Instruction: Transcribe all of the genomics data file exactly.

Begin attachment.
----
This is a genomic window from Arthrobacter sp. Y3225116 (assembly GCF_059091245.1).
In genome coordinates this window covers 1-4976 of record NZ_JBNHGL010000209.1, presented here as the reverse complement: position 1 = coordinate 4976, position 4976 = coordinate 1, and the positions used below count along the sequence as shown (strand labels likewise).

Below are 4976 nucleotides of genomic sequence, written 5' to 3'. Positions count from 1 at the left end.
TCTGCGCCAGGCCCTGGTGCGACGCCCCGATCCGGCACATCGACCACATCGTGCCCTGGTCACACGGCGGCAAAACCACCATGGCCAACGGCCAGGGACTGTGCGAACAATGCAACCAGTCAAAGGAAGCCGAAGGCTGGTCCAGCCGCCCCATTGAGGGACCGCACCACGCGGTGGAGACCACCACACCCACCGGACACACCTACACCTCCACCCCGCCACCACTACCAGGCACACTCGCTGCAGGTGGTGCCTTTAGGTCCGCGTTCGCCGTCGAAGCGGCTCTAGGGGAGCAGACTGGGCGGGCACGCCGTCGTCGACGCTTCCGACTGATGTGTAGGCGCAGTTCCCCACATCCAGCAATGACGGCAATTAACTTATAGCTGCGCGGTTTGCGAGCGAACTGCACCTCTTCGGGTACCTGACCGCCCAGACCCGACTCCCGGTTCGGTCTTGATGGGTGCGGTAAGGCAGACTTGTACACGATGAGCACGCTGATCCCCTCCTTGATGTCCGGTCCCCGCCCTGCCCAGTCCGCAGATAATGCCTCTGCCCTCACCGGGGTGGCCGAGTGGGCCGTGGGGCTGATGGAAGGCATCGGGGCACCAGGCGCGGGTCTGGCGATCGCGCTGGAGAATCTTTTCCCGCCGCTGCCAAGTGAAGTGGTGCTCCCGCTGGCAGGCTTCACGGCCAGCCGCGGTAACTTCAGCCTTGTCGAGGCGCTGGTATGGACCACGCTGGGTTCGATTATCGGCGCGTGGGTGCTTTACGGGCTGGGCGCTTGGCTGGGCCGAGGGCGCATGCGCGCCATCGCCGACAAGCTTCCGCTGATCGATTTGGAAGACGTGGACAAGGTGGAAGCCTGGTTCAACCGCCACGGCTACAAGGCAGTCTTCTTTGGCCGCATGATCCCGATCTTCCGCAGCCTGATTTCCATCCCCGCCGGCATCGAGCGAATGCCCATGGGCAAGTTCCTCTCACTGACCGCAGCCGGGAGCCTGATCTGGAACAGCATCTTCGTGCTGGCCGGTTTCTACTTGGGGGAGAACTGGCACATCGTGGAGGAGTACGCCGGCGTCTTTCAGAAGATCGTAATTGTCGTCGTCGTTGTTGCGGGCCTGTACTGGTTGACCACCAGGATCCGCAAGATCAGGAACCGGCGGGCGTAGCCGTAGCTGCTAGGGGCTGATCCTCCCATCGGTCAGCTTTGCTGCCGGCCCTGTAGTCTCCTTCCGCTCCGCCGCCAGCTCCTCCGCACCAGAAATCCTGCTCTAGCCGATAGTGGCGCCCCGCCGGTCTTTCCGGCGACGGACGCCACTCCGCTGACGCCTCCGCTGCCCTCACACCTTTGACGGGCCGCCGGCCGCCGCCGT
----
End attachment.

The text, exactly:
This is a genomic window from Arthrobacter sp. Y3225116 (assembly GCF_059091245.1).
In genome coordinates this window covers 1-4976 of record NZ_JBNHGL010000209.1, presented here as the reverse complement: position 1 = coordinate 4976, position 4976 = coordinate 1, and the positions used below count along the sequence as shown (strand labels likewise).

Below are 4976 nucleotides of genomic sequence, written 5' to 3'. Positions count from 1 at the left end.
TCTGCGCCAGGCCCTGGTGCGACGCCCCGATCCGGCACATCGACCACATCGTGCCCTGGTCACACGGCGGCAAAACCACCATGGCCAACGGCCAGGGACTGTGCGAACAATGCAACCAGTCAAAGGAAGCCGAAGGCTGGTCCAGCCGCCCCATTGAGGGACCGCACCACGCGGTGGAGACCACCACACCCACCGGACACACCTACACCTCCACCCCGCCACCACTACCAGGCACACTCGCTGCAGGTGGTGCCTTTAGGTCCGCGTTCGCCGTCGAAGCGGCTCTAGGGGAGCAGACTGGGCGGGCACGCCGTCGTCGACGCTTCCGACTGATGTGTAGGCGCAGTTCCCCACATCCAGCAATGACGGCAATTAACTTATAGCTGCGCGGTTTGCGAGCGAACTGCACCTCTTCGGGTACCTGACCGCCCAGACCCGACTCCCGGTTCGGTCTTGATGGGTGCGGTAAGGCAGACTTGTACACGATGAGCACGCTGATCCCCTCCTTGATGTCCGGTCCCCGCCCTGCCCAGTCCGCAGATAATGCCTCTGCCCTCACCGGGGTGGCCGAGTGGGCCGTGGGGCTGATGGAAGGCATCGGGGCACCAGGCGCGGGTCTGGCGATCGCGCTGGAGAATCTTTTCCCGCCGCTGCCAAGTGAAGTGGTGCTCCCGCTGGCAGGCTTCACGGCCAGCCGCGGTAACTTCAGCCTTGTCGAGGCGCTGGTATGGACCACGCTGGGTTCGATTATCGGCGCGTGGGTGCTTTACGGGCTGGGCGCTTGGCTGGGCCGAGGGCGCATGCGCGCCATCGCCGACAAGCTTCCGCTGATCGATTTGGAAGACGTGGACAAGGTGGAAGCCTGGTTCAACCGCCACGGCTACAAGGCAGTCTTCTTTGGCCGCATGATCCCGATCTTCCGCAGCCTGATTTCCATCCCCGCCGGCATCGAGCGAATGCCCATGGGCAAGTTCCTCTCACTGACCGCAGCCGGGAGCCTGATCTGGAACAGCATCTTCGTGCTGGCCGGTTTCTACTTGGGGGAGAACTGGCACATCGTGGAGGAGTACGCCGGCGTCTTTCAGAAGATCGTAATTGTCGTCGTCGTTGTTGCGGGCCTGTACTGGTTGACCACCAGGATCCGCAAGATCAGGAACCGGCGGGCGTAGCCGTAGCTGCTAGGGGCTGATCCTCCCATCGGTCAGCTTTGCTGCCGGCCCTGTAGTCTCCTTCCGCTCCGCCGCCAGCTCCTCCGCACCAGAAATCCTGCTCTAGCCGATAGTGGCGCCCCGCCGGTCTTTCCGGCGACGGACGCCACTCCGCTGACGCCTCCGCTGCCCTCACACCTTTGACGGGCCGCCGGCCGCCGCCGT